On Tuesday, April 29, the US Supreme Court handed down two unanimous decisions that could have far-reaching consequences for parties in patent litigation. The cases both deal with fee-shifting, which is when a prevailing party may recover attorney’s fees from the losing party in litigation.
Why Should I Care?
What is the practical impact of these decisions, why now, and what does it mean to you? In our view, this is an attempt by the courts, and in particular, the Supreme Court to address some of the issues and recent tumult regarding patent assertion entities (PAEs), some of whom are referred to in some circles as “patent trolls.” While many PAEs are legitimate businesses, independent inventors, universities and the like, there are also those patent “owners” that are using their patents to file hundreds, if not thousands of nuisance lawsuits in the hopes of quick settlements and using their patents to hold up true innovation and commerce. In the past, exceptional cases were almost always found against defendants or those found to have infringed another’s patent, for example, by being found to have willfully infringed. It was the rare case that a plaintiff or patent owner’s conduct was found to have been “exceptional.” As such, the risk for a patent owner was low – if they lost, the lawsuit was over and each paid their own way. Any risk fell to infringer. Now, under the Court’s relaxed standards, a patent owner asserting his or her patent shares that risk. For legitimate businesses or patent owners with a good case, the risk is low, but for those filing nuisance or baseless lawsuits, the scales may have tipped against their favor.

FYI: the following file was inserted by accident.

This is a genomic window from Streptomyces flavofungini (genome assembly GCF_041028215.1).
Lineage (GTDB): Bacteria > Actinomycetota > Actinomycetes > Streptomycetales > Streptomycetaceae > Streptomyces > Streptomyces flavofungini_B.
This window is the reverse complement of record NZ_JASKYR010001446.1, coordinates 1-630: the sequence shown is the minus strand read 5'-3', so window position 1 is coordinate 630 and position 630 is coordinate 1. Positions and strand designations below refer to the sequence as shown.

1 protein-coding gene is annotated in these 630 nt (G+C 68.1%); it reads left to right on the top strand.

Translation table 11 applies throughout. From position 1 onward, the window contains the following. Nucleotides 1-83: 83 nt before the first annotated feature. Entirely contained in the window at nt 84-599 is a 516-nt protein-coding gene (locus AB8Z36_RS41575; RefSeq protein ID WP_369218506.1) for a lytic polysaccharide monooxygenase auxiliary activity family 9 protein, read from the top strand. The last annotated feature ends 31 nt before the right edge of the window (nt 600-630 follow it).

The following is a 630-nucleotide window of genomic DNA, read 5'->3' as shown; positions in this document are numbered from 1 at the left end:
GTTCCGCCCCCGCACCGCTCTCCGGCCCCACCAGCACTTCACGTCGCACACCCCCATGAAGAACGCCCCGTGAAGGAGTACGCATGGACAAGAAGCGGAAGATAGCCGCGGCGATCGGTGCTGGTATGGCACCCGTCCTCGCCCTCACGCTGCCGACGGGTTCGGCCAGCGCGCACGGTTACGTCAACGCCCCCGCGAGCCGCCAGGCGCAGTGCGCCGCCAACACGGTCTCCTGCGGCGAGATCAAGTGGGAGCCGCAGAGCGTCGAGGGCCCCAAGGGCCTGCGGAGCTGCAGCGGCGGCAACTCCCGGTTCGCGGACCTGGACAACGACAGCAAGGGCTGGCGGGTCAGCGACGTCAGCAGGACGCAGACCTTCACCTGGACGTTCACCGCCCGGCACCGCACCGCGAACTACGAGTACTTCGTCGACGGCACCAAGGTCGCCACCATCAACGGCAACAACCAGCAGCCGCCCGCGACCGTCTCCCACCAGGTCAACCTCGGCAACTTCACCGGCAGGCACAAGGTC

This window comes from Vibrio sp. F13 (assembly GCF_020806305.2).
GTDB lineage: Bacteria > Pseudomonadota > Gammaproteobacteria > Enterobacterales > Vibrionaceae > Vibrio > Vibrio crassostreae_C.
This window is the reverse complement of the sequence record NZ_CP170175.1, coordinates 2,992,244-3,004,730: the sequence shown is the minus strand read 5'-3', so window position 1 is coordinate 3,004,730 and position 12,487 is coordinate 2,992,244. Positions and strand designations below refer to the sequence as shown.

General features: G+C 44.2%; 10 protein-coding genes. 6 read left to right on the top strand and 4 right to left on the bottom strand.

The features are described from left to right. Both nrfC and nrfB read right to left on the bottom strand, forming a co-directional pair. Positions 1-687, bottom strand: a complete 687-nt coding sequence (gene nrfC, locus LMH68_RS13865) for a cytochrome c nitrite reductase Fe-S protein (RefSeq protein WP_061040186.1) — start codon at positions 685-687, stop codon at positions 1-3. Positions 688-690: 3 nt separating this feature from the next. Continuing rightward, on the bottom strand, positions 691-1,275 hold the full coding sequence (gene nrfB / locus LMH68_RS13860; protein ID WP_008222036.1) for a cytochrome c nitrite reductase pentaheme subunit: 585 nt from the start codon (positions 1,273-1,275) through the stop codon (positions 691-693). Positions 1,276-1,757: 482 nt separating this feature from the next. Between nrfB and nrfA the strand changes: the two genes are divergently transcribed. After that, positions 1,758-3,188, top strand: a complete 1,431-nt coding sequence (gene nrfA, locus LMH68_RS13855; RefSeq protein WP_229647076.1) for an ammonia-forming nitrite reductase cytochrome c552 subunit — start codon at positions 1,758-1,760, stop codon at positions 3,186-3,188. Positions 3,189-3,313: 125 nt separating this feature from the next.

Background (For Those Who Care)
In the first case, Octane Fitness v. Icon Health & Fitness, the Court redefined the term “exceptional case” as used in the patent laws to allow a winning party to more readily recover attorney’s fees from the losing party. Previously, in order to recover attorney’s fees, the prevailing party had to show that there was either “material inappropriate conduct” or that the losing party’s case was “objectively baseless” and “brought in subjective bad faith.” The Court found that this was an overly restrictive definition of “exceptional” and held that an exceptional case is one that stands out from other cases “with respect to the substantive strength of a party’s litigating perspective (considering both the law . . . and the facts. . . ) or the unreasonable manner in which it was litigated.” The Court also held that the burden of proof previously used by the trial courts, the “clear and convincing evidence” standard, was too high and not supported by prior cases, and that the prevailing party’s burden was by a “preponderance of the evidence” standard giving the parties an equal share of risk in litigation.
In the second case, Highmark Inc. v. Allcare Health Management Systems, which is related in spirit to the Octane case, the Court dealt with the question of how much deference a court of appeals must give to the trial court judge on the question of whether a case is “exceptional.” In prior cases, the appeals court gave no deference to the trial court’s finding that a case was exceptional, reasoning that finding a case was “exceptional” was a matter of law which is reviewed on appeal de novo (reviewed anew). Rather, the Court held that when a trial court finds a case to be exceptional, the appeals court can only overturn that finding if the trial court abused its discretion. The Court reasoned that the trial judge “lives with the case over a prolonged period of time” and is in a better position to decide whether the case is exceptional.